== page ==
Keeping Your Kind Eyes

New Yorkers can tell I’m not from there because of my kind eyes. I learned this fact at the Stonewall Inn many years ago. It had been a few months since my ex and I parted ways and here I was in New York City with all the gay people. Or at least it felt like that, coming from Nashville, TN. The majority of women interested in women on Tinder in Tennessee were interested in a date with their husbands and I at the same time – if you get what I mean. 

Listen to this week’s letter here!

That Saturday, I went shopping for the perfect outfit. All black, of course. It is New York after all. My friends and I arrived before the crowds and found a booth in the corner of the room. As the dance floor started to fill, I spotted someone cute. “I’m going to buy them a drink,” I said with confidence even though I was nervous head to toe. Then with just a credit card and a dash of bravery, I ask this stranger if I could buy them a drink. They said yes and I walked to the bar to order. 

A few minutes later, someone accidentally uppercuts this drink like you would a villain in a violent video game. I watched the glass fly over a head then heard a crash as it hit the ground, shocked it didn’t land on any people. I marched back up to the bar. “Can I have a broom?” I asked the bartender that I ordered drinks from just minutes ago. They laughed. “You’re not from here, are you?” He said, less as a question and more of a statement. “How do you know?” I asked innocently. He smiled and said something I haven’t forgotten for the last decade plus: “You have kind eyes.” 

As I camped just a few hours outside of NYC this past weekend I wondered if maybe I’d lost my kind eyes after all these years. 

It hit me while I was washing my hands. I heard a toilet flush and caught myself running out of the room before I would be seen. An instinct to avoid confrontation. As I pulled the handle, I made eye contact with the other person in the restroom who simply nodded to acknowledge my presence. No shock, no exasperation. That’s when I remembered I was among New Yorkers. My short hair and masculine mannerisms aren’t going to stand out to them. Just the kind eyes. 

The truth is that I have been scared by so many situations in this van life experience that I catch myself looking down. Running out of bathrooms so I don’t have to endure one more stare. Changing my clothes to try to convince someone not to second guess me. 

As valuable as these precautions are for my safety, it has also trapped me in a place where I can allow myself to think that being who I am isn’t as important as making other people comfortable. It’s a side effect of a system that says we have to be pleasant. Fit in. Adapt. These conditions have stolen the kindness from a lot of people – both the kind we give others and ourselves. It cost me a little of the kindness in my eyes and too much of my sanity. Stopped me from seeing smiles from across the room or acknowledging consideration. I missed out on beautiful scenery rushing to avoid stares or misgendering. Worst of all, I couldn’t see the beauty in living.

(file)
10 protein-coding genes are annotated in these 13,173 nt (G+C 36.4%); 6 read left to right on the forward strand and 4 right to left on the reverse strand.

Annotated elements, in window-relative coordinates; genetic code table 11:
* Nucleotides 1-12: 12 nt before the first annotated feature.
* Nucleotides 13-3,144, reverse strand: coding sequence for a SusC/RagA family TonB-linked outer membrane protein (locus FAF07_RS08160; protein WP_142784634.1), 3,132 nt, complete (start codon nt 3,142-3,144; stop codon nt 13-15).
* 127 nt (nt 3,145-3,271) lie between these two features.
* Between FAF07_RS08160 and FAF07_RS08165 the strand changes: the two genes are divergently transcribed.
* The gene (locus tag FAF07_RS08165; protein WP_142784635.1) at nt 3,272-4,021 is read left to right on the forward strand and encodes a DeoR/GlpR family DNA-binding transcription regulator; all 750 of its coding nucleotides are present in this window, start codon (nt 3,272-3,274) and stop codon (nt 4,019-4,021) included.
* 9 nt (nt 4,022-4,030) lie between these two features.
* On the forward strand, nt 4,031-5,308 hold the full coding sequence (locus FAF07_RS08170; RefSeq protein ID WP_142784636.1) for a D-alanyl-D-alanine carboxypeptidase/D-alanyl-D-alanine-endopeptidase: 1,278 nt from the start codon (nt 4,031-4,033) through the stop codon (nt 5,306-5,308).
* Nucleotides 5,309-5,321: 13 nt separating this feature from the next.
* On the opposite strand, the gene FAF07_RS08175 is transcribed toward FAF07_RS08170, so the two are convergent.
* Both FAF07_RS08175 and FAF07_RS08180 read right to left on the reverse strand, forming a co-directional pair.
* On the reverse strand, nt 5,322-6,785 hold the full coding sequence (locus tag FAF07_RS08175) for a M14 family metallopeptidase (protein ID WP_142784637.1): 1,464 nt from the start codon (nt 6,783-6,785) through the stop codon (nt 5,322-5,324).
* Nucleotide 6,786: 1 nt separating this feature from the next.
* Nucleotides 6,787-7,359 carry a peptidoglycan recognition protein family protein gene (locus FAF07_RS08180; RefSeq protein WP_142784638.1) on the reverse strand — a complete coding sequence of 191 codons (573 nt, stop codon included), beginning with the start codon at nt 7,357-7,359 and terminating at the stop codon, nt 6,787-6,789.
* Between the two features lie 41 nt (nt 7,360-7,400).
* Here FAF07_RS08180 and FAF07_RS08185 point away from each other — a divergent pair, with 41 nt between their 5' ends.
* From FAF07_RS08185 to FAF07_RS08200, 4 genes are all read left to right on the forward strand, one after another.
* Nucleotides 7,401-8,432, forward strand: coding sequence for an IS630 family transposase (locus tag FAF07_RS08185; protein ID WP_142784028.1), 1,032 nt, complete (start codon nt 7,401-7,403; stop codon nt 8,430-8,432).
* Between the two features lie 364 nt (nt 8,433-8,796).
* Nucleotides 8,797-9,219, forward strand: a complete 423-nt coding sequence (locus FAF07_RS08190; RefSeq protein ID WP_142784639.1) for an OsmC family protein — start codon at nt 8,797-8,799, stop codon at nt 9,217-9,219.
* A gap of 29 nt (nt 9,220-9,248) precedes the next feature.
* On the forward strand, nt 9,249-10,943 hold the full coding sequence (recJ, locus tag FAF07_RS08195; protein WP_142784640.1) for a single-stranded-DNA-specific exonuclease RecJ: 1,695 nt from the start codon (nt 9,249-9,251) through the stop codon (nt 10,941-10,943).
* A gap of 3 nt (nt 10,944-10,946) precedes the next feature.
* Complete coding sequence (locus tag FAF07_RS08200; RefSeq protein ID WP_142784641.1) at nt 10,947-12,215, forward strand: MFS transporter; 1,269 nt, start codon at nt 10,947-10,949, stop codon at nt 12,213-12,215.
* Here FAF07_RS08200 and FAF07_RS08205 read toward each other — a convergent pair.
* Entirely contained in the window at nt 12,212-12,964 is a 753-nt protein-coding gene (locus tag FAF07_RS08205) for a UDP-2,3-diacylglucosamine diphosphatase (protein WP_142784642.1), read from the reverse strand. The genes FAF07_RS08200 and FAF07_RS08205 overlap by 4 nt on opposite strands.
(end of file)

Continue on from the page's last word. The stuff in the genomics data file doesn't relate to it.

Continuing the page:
That cost is simply too high.  My trans joy, living out loud, and the kindness in my eyes are worth more than anyone’s moment of discomfort. My happiness is worthy.  

No matter how different I feel or the precautions I take, I can’t lose the kindness. I can take the risks that feel right to me. To use these kind eyes to see the beauty in others, knowing that they’re trying to navigate a world that tells them to change too. I can protect myself by being extra kind to my fears instead of creating new rules that regulate who I can be outside. To see myself and the beauty of this life with kind eyes. To remember that knowing who and what I love is a gift. A super power, even.

And so are my kind eyes. 

PS: I did a special off schedule blog for International Pronouns Day. It is filled with people who are living out loud and I think you should follow all of them. 10/10 would recommend. 

Weekly Letters

Kat Kibben View All →

Kat Kibben [they/them] is a keynote speaker, writing expert, and LGBTQIA+ advocate who teaches hiring teams how to write inclusive job postings that will get the right person to apply faster.

Before founding Three Ears Media, Katrina was a CMO, Technical Copywriter, and Managing Editor for leading companies like Monster, Care.com, and Randstad Worldwide. With 15+ years of recruitment marketing and training experience, Katrina knows how to turn talented recruiting teams into talented writers who write for people, not about work.

Today, Katrina is frequently featured as an HR and recruiting expert in publications like The New York Times, Chicago Tribune, and Forbes. They’ve been named to numerous lists, including LinkedIn’s Top Voices in Job Search & Careers. When not speaking, writing, or training, you’ll find Katrina traveling the country in their van or spending some much needed downtime with the dogs that inspired the name Three Ears Media.

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